By Dennis Cassinelli
Human beings throughout history have always been attracted to and been obsessed by, mountains, pyramids and obelisks.
Ever since Moses climbed Mount Ararat to receive the Ten Commandments, people have looked toward the highest peaks in their territory with awe.
Even when I was a hunter years ago, we knew the biggest bucks were always to be found near the highest peaks in the mountain ranges of Nevada.
And then, there are pyramids. In 1843, John C. Fremont saw the massive tufa formation on the shore of a desert lake he named Pyramid Lake because it reminded him of the Egyptian Pyramids.
When I was in college, a friend of mine and I went to the lake and climbed to the top of the pyramid because we were fascinated by it. We could feel the warmth of the hot spring coming up from the tufa that had formed the pyramid. This foolishness is no longer allowed by the Pyramid Lake Paiute Tribe.
Pyramid building is not something performed only in the Old World countries of Egypt and Sudan.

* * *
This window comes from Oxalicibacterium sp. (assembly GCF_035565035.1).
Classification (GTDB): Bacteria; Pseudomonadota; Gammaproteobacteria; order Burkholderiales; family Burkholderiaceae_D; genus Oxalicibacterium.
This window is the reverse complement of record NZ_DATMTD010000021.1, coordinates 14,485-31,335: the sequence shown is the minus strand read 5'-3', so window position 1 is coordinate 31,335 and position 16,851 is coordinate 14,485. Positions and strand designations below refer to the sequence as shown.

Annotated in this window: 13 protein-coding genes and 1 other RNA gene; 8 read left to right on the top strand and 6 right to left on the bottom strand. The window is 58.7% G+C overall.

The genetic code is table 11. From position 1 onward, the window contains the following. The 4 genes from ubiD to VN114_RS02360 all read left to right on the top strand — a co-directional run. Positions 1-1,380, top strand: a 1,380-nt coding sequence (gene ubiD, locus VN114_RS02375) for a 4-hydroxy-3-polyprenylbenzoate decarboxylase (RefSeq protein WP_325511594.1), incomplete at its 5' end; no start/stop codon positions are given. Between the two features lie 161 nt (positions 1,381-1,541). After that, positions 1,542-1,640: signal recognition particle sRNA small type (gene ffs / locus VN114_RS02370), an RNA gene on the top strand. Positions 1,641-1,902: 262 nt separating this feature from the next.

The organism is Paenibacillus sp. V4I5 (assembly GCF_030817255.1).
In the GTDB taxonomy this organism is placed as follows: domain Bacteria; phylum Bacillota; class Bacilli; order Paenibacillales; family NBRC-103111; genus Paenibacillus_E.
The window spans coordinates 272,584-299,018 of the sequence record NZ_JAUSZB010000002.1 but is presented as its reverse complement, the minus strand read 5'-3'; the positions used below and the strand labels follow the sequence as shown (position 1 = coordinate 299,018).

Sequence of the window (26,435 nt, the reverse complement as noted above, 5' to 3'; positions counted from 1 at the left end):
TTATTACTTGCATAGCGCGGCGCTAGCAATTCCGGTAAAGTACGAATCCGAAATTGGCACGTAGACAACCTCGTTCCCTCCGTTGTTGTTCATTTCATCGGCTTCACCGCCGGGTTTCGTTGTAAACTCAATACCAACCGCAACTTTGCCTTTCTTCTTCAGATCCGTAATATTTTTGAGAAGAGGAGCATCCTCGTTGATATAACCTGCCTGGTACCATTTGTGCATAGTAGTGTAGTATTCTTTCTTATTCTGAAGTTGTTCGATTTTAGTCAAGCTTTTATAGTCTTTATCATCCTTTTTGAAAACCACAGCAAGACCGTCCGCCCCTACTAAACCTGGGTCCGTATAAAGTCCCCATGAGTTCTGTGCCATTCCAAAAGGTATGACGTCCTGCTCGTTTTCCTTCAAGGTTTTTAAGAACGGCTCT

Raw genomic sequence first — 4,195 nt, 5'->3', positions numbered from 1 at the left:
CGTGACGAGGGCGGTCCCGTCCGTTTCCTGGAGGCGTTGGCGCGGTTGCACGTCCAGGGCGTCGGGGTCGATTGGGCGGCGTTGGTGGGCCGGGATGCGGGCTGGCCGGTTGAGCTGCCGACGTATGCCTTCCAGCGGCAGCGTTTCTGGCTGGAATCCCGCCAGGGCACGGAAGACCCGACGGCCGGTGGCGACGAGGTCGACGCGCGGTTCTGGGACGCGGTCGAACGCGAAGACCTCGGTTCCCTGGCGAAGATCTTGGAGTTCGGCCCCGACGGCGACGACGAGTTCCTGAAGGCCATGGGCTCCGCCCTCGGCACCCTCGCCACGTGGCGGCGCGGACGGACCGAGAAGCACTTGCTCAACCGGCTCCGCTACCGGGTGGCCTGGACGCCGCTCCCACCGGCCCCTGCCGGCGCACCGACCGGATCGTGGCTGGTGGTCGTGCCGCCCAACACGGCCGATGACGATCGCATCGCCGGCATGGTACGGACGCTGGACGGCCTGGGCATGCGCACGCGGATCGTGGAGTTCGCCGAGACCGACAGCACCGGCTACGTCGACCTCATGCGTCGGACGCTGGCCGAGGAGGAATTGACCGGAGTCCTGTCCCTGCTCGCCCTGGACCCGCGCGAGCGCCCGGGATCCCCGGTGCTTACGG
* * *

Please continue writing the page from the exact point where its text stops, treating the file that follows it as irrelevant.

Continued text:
There are pyramid-like structures in China and other Southeast Asian countries. In the “New World” countries of Mexico, Guatemala, Honduras and Peru among others, there are many ancient pyramids built by the Aztecs, Mayans and other cultures.
Egyptian obelisks are tall, narrow monuments with four sides that taper into a pyramid at the top. They were built by pharaohs between about 4,000 and 2,600 years ago.
Over the years after the decline of Ancient Egypt, all but a few of the obelisks were taken away to be erected in other countries. France, Israel, Poland, Turkey and the United States each have one.
At the Nevada State Hospital in Sparks, I was involved in the placement of a memorial obelisk that bears plaques on each of the four sides with the names of 800 people interred there. There is a photo of this on my website.
Many cities including Buenos Aires have spectacular modern obelisks. Human beings seem to have a certain fascination with the phallic shape of an obelisk.
The largest obelisk in the world happens to be the Washington Monument in Washington, DC. Constructed in phases between 1848 and 1884, it stands over 555 feet high and cost $1,187,710 to build.
The pyramid at the top is aluminum and is connected to the metal framework inside the masonry to act as a lightning rod.
This article is by Dayton Author and Historian, Dennis Cassinelli, who can be contacted on his blog at denniscassinelli.com. All Dennis’ books sold through this publication will be at a discount plus $3.00 for each shipment for postage and packaging.